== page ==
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Majority of Scots prefer political pluralism

Nicola Sturgeon and SNP MSPs mark election victory at the Kelpies at Falkirk.
Nicola Sturgeon and SNP MSPs mark election victory at the Kelpies at Falkirk.

Sir, – In a television interview, Nicola Sturgeon said that the Conservative Party would be on a “collision course with the Scottish population” should it oppose a second referendum.

This comment contains an astonishing assumption.

It implies that Scotland’s entire population, in all its diversity, is united in the desire to become independent.

But independence support (around one million pro-independence voters) and the Scottish population (more than five million people) are by no means interchangeable terms.

Using them as synonyms is factually wrong.

It also suggests that support for independence is mainstream thinking although, in reality, this is not the case.

In fact, the Holyrood election result shows that the majority of Scottish voters prefer a culture of political pluralism. This is good for democracy and good for Scotland.

Regina Erich.
1 Willow Row,


Block named-person scheme

Sir, – Nicola Sturgeon is still hell-bent on this guardian for every child in Scotland scheme.

To me this is not democracy at work. It smacks of the way communist governments run a country, where the state interferes in everyday life, ordering people to do as they are told or else.

Perhaps Scots should be waking up to this fact and doing something about it. I hope that the opposition now in parliament will put the boot on this madness and stop it from happening.

June Reid.
12 Findhorn Street,


Would doctor refuse honour?

Sir, – In the past the Rev Dr John Cameron has drawn attention to his advanced education in science and, therefore, his ability to write with authority on science subjects.

He reinforced his standing by his letter of April 29 crudely disparaging honorary doctorates from which readers will conclude that he studied under “Cal Tech’s legendary physicist Richard Feynman”.

In his latest letter of May 7, Dr Cameron describes himself as a “religious scholar”, according himself this status here not with respect to Christianity, in which he served as a minister, but to Islam.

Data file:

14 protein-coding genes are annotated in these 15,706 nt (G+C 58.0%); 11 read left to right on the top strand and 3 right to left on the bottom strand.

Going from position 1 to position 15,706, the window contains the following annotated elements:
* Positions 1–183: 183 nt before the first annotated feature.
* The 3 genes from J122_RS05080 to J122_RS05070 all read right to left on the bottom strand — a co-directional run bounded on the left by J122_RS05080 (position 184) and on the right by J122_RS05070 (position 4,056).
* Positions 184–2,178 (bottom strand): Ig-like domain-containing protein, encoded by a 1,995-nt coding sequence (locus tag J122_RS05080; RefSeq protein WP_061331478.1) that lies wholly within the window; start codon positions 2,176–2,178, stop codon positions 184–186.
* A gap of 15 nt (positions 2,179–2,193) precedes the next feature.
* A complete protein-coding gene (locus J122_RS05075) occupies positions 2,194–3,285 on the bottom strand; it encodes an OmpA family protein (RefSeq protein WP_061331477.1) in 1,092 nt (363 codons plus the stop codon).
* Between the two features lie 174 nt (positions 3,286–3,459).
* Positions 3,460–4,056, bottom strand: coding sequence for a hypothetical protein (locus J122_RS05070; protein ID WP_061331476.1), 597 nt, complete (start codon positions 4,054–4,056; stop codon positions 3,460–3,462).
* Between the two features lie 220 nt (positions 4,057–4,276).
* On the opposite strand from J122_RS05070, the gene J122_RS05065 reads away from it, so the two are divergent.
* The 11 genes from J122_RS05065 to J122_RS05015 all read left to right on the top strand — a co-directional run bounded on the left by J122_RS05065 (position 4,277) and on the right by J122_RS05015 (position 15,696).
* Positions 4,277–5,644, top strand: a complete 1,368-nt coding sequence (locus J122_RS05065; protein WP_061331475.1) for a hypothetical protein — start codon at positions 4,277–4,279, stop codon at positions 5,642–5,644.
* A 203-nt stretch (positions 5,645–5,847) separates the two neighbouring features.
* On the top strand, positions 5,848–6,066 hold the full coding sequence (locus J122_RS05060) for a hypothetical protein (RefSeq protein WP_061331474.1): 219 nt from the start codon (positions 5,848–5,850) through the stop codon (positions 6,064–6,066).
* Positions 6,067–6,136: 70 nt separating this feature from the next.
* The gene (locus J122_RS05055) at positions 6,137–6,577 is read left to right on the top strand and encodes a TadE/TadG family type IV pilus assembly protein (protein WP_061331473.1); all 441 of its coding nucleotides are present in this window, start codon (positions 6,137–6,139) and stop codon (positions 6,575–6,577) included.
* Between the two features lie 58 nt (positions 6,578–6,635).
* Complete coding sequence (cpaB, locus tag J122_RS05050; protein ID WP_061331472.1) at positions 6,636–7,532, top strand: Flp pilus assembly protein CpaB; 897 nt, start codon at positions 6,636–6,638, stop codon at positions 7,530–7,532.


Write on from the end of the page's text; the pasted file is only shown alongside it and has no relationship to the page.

Given Dr Cameron’s eagerness to disseminate his polymathic knowledge to the benefit of us all, should not one of our universities offer him an honorary doctorate if only to give him the pleasure of contemptuously refusing it?

Or should we conclude that Dr Cameron fairly likes to blaw?

Gordon Dilworth.
20 Baledmund Road,


Pupils’ needs being ignored

Sir, – Michael Alexander’s interview (May 9) gave a good defence of the motives behind the directors of St Andrews Environmental Protection Association’s recourse to the court, however, they raise a number of interesting observations.

The interview mentioned a “centre of excellence” in conjunction with St Andrews University.

What might be illuminating would be sight of the minutes of any past meetings on that subject between them and any previous rectors of Madras. The alternative school sites which the directors claim have been discarded are all compromised.

Petheram Bridge is the town’s main car park and is too small. Station Park, the sweeping green jewel on the entrance to St Andrews, unconscionable to contemplate building a glass palace there.

The North Haugh is needed by the university for its new residences for 900 students.

Strathtyrum was zoned for industrial development in the past, so how much would that land cost?

If Pipeland is not to be reconsidered, this leaves the original plan of rebuilding on the Kilrymont Road campus.

If those plans had gone ahead, the new community school including swimming pool would have been ready to open this August.

Instead we have stalemate and the pupils whose needs are supposed to be paramount are the victims.